After a brief introduction telling you what comes in the box, we start out with Mr. Know-It-All's Guide to Not-Very-Serious Roleplaying. This is the 'basic' version of the game and its introduced as a narration game that exists to tell a story, no winning or losing, just have fun where (and this is exactly how it reads):
"Everyone, man and woman, boy and girl Rocky: What kind of games can you play with girls? Bullwinkle: This really is a kid's show, isn't it? works together to create a story using ideas inspired by the cards in your hand. With each card-each idea-you add a little bit to the story, building it in a round robin fashion."
Ok, on to how to play. You gather your craziest friends, pick a story from the third booklet, the person who picks the story reads aloud The Story So Far and then The Ending, so everyone knows how the story begins and ends. You deal 4 or 5 cards to everyone playing (depending on the number of players present) and then the person who picked the story starter begins telling what happened, by adding in a plot element from one of the cards he drew. Once a player plays a card, the player to the left gets to interrupt at any time and twist the story based on whatever card and whim takes him or her. There should be a connection, however tenuous to the card and the plotline, with an emphasis on going for bad jokes and laughs. In the case of an unusable or uninspiring card, you can simply discard and draw a new one on your turn, using that one instead.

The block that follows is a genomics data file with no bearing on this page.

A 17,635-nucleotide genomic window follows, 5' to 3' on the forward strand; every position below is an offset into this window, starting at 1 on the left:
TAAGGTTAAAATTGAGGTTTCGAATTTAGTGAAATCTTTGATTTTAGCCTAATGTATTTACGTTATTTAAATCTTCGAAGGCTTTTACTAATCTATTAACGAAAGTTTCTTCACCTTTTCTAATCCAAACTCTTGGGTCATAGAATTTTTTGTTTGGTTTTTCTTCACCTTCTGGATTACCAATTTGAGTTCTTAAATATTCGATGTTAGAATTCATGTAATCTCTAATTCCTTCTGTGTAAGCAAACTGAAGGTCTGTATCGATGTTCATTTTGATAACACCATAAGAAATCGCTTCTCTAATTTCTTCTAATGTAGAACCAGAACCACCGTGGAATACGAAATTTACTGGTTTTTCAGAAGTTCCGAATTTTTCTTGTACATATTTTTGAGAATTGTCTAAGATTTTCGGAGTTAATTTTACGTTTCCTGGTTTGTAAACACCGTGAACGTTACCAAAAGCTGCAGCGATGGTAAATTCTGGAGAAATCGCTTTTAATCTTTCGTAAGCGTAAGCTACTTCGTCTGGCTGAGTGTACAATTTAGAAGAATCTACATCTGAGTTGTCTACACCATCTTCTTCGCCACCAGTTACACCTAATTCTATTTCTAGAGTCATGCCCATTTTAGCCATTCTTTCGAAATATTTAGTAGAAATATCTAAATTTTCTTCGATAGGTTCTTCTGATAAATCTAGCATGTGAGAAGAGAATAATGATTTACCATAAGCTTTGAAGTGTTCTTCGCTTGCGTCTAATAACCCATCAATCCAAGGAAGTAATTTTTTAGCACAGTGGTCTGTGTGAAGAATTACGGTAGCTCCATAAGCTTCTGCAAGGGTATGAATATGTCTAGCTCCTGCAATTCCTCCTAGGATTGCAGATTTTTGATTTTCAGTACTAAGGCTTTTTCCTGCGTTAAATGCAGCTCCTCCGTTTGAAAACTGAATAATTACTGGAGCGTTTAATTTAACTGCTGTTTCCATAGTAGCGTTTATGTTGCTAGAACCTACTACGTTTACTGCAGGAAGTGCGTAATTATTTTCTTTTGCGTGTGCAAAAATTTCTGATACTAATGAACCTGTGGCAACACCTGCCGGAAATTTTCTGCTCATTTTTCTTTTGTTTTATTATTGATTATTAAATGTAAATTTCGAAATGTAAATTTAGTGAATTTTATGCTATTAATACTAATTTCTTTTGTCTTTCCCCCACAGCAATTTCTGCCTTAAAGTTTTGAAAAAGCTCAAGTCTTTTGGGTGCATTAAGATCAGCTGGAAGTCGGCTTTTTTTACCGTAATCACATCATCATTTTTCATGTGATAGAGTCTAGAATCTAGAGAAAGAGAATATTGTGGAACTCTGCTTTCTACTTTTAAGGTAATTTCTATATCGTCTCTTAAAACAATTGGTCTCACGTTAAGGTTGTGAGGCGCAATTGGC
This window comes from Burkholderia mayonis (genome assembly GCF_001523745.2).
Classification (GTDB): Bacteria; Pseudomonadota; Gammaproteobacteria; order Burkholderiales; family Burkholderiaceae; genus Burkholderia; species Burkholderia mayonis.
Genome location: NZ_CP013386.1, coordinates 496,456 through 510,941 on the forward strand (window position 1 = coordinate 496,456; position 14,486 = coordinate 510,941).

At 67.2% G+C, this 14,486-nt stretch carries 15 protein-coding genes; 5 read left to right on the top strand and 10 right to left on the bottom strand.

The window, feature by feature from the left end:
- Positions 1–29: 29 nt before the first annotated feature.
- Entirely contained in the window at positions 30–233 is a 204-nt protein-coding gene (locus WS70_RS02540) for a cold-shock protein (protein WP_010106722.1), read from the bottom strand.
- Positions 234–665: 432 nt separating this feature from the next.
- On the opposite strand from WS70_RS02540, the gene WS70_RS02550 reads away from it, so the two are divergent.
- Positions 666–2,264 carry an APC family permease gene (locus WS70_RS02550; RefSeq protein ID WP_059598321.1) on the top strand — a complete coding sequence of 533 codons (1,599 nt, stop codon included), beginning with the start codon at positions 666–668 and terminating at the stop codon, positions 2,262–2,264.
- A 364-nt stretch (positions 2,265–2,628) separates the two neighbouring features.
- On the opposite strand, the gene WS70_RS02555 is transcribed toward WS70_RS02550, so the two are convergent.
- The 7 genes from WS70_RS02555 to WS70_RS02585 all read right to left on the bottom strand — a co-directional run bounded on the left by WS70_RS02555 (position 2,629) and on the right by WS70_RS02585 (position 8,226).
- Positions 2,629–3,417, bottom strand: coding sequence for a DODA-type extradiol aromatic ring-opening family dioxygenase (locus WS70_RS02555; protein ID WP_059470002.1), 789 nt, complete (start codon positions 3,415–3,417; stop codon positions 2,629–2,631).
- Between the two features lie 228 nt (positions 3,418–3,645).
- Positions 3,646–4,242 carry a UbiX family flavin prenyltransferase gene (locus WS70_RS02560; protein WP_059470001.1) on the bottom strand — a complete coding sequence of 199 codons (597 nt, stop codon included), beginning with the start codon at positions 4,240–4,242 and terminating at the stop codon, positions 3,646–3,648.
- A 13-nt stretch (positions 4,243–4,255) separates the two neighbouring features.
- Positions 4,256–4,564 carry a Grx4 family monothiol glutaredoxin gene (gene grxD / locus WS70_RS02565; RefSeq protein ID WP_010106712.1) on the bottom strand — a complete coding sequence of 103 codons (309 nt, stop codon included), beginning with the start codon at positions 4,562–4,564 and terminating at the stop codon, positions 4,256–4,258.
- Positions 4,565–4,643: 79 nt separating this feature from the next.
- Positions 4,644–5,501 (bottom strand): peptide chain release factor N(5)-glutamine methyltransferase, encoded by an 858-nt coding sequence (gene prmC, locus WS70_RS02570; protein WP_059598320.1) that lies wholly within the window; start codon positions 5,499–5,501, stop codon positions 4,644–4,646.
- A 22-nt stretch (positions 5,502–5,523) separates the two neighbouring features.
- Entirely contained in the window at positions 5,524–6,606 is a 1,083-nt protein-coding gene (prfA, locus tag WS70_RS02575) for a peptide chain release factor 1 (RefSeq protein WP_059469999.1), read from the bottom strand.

Play ends when everyone is down to one card. You can then choose to keep that card or discard it for a new one. The person who started the story counts to three and on three everyone drops their card in a pile and the one on top gets to finish the story. the winner gets a diploma from Wossamotta U or the Ukrainian Safe-Cracking Institute, both of which I have apparently lost from my set.
The Everybody Can Do Something Game